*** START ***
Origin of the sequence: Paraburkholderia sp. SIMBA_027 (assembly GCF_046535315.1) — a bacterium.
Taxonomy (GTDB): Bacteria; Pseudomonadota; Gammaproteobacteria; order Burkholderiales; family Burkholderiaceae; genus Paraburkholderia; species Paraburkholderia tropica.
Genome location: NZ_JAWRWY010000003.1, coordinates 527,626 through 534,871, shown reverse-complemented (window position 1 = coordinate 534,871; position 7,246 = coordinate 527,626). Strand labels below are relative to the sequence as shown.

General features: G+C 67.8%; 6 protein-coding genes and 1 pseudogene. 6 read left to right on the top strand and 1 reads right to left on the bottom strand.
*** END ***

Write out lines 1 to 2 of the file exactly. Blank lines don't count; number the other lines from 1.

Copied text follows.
Origin of the sequence: Paraburkholderia sp. SIMBA_027 (assembly GCF_046535315.1) — a bacterium.
Taxonomy (GTDB): Bacteria; Pseudomonadota; Gammaproteobacteria; order Burkholderiales; family Burkholderiaceae; genus Paraburkholderia; species Paraburkholderia tropica.